Beginning in January 2011, hospitals will report central line‐associated bloodstream infections (CLABSIs) to the National Healthcare Safety Network (NHSN) per Center for Medicare and Medicaid Services (CMS) payment rules. The NHSN definition of CLABSI uses central line‐days as the denominator. Manual collection of line‐days is resource intensive, and NHSN allows for use of electronic data sources if line‐days are within 5% of the manual count. However, NHSN has no validation component at the facility level.
We sought to design and validate an accurate process to electronically “count” line‐days outside the ICU at 2 university hospitals with a total of 1000 beds and assess the impact of this intervention on CLABSI rates.
An electronic query was created to capture patient and line information along with a process for tracking, reporting, and correcting errors in documentation to improve the validity of the electronic data. The interventions included: an electronic error tracking tool, reeducation of 98% of the nursing staff, redesign of the documentation interface, audit and feedback of errors in real time, and a dedicated line champion. After the initial manual validation, an electronic documentation error tracking tool was developed to flag common errors leading to incorrect line‐day counts, used daily by a trained nurse covering 2 hospitals. Ongoing education focused on wards with a high error rate, and errors were corrected in real time. After validation of electronic data capture, CLABSI rates were calculated using both patient‐days and electronic line‐days for 2 selected wards over 8 months. Baseline, there were 3454 errors/month in 5576 line‐days, for an error rate of 0.6 /line‐days. Postintervention, there were 343 errors/month in 5061 line‐days, for an overall rate of 0.07/line‐days, now stable 19 months postintervention (Fig. 1). Baseline, a mean of 121 patients/day had ≥1 errors (81% involved a missing line type or insertion date), which decreased to 12 patients/day 13 months postintervention. There were 7 CLABSIs on ward A and 6 on ward B in the study period. Using the patient‐days denominator, ward A had a higher CLABSI rate than ward B (1.4 vs. 1.2/1000 patient‐days). However, using line‐days as the denominator, ward A had a lower rate than ward B (3.2 vs. 4.8/1000 line‐days).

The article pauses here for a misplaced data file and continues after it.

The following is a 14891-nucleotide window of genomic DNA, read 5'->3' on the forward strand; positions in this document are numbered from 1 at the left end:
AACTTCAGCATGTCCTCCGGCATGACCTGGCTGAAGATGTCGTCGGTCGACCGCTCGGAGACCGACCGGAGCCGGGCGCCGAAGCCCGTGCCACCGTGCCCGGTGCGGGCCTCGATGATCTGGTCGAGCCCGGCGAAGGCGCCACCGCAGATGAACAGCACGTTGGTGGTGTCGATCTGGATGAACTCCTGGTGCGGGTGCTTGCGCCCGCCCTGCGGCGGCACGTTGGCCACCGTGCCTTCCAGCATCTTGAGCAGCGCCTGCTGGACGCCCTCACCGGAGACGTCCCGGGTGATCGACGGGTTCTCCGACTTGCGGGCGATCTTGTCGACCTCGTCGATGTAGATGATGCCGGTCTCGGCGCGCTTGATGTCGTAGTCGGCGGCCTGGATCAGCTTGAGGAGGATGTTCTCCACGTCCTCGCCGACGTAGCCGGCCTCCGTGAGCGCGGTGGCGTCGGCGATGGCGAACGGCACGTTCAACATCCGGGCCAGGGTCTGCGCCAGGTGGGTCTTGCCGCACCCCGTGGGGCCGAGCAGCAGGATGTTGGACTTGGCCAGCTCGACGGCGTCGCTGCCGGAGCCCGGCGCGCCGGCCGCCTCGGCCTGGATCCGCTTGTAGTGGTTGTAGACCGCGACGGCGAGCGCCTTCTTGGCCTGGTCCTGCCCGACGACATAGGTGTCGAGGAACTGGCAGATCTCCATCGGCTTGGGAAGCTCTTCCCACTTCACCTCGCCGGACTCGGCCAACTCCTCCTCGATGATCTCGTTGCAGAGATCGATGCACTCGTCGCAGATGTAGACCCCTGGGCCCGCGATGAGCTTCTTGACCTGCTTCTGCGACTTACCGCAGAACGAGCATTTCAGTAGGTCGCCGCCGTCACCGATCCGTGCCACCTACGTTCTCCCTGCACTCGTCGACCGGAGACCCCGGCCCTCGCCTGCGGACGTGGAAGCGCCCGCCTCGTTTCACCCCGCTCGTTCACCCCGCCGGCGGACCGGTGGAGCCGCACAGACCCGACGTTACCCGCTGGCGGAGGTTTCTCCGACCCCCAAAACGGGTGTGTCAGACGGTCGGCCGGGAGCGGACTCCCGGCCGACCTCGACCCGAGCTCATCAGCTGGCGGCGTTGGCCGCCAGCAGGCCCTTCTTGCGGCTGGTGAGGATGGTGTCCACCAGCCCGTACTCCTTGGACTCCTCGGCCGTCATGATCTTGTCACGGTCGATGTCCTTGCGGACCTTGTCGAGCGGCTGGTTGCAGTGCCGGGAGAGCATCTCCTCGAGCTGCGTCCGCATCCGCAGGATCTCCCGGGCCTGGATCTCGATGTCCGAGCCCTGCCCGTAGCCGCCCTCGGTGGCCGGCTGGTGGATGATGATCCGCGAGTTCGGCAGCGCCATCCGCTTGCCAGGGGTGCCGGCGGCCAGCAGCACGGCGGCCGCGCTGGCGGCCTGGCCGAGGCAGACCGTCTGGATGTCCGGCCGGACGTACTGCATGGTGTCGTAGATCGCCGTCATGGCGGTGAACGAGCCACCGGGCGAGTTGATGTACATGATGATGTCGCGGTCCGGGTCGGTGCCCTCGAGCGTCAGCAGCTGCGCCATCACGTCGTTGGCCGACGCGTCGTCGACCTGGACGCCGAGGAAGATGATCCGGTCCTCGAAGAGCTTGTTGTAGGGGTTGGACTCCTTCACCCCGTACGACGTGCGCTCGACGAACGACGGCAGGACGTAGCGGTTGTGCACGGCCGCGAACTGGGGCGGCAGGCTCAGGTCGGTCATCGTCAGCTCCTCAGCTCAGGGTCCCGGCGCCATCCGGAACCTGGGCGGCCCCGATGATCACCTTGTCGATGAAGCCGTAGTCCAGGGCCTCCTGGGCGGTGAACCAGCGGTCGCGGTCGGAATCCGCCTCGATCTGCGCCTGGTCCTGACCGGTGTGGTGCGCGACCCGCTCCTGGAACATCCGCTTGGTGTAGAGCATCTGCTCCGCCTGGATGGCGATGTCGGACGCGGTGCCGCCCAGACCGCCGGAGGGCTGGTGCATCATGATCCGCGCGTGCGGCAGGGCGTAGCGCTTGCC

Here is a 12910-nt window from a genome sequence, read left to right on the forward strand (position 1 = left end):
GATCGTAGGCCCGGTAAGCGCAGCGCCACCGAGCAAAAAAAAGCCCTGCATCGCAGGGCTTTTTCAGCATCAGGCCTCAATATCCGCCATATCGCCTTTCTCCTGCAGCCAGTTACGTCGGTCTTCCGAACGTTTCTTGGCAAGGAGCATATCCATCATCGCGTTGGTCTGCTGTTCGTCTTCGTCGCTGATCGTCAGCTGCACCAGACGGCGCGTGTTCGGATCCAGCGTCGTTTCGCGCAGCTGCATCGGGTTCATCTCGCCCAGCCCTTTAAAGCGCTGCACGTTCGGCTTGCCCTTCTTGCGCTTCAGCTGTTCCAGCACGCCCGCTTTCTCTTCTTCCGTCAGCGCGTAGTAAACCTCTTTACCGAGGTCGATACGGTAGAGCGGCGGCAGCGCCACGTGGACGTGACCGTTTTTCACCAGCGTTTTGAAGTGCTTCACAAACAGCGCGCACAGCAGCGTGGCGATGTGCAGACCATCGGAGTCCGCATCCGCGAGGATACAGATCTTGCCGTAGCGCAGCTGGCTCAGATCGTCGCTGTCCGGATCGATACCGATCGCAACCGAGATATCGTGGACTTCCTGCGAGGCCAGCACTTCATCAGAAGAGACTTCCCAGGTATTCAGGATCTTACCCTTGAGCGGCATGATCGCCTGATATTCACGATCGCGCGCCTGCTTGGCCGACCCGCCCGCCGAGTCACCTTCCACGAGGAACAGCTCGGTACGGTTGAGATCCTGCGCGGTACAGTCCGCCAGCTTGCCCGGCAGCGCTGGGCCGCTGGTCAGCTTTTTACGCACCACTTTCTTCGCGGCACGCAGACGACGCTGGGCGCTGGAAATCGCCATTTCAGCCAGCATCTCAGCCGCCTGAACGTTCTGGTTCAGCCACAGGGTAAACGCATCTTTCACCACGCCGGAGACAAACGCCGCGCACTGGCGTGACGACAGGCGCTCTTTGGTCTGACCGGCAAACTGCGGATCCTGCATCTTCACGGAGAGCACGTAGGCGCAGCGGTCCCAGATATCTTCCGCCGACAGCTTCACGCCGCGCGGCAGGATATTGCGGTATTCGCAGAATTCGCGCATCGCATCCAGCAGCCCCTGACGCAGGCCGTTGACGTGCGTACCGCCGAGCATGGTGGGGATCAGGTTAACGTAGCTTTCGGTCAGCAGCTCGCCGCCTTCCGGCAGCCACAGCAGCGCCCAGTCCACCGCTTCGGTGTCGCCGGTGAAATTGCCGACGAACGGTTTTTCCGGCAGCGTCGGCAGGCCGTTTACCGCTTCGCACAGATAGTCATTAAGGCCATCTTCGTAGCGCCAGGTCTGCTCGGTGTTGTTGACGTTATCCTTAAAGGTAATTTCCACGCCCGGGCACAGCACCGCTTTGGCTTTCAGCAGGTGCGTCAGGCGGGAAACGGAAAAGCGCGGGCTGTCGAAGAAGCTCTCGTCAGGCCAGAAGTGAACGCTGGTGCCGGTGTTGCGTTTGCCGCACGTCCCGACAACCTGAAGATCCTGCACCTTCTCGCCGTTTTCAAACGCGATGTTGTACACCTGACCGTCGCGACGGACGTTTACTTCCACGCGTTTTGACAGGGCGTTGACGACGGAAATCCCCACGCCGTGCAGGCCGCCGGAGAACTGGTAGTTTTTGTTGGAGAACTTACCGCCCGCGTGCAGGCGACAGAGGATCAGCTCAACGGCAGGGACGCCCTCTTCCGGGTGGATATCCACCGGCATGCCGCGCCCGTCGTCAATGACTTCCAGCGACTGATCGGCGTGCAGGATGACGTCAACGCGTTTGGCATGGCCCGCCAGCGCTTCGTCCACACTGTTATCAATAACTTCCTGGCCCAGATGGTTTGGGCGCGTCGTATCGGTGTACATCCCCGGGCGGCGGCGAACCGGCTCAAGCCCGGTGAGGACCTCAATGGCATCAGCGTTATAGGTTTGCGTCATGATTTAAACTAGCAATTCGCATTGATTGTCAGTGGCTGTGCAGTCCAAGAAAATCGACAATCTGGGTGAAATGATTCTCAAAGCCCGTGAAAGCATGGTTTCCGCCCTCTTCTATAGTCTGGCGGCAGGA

FIGURE 1. The validity of the electronic central line day count depended on the quality of central line documentation. The documentation error rate improved with each system‐wide intervention.
Without intensive validation efforts, electronic line‐day counts had a high error rate. Combining an existing electronic data source with stepwise interventions yielded a highly accurate and reliable dataflow. These findings raise concern that nonvali‐dated data could adversely affect the quality of NHSN denominator line‐day data. Our pilot comparing CLABSI rates on 2 wards had discordant results depending on choice of denominator.
S. Chernetsky Tejedor ‐ Baxter Healthcare, research grant; J. Stein ‐ none; G. Garrett ‐ none; J. Jacob ‐ Baxter Healthcare, research grant; L. Phillips ‐ none; E. Meyer ‐ none; M. Dent Reyes ‐ Baxter Healthcare, research grant; C. Robichaux ‐ none; J. P. Steinberg ‐ Baxter Healthcare, research grant
To cite this abstract:Tejedor S, Stein J, Garrett G, Jacob J, Phillips L, Meyer E, Reyes M, Robichaux C, Steinberg J. Electronic Documentation of Central Line‐Days; Validation Is Essential. Abstract published at Hospital Medicine 2011, May 10-13, Dallas, Texas. Abstract 160. Journal of Hospital Medicine. 2011; 6 (suppl 2). https://www.shmabstracts.com/abstract/electronic-documentation-of-central-linedays-validation-is-essential/. Accessed April 1, 2020.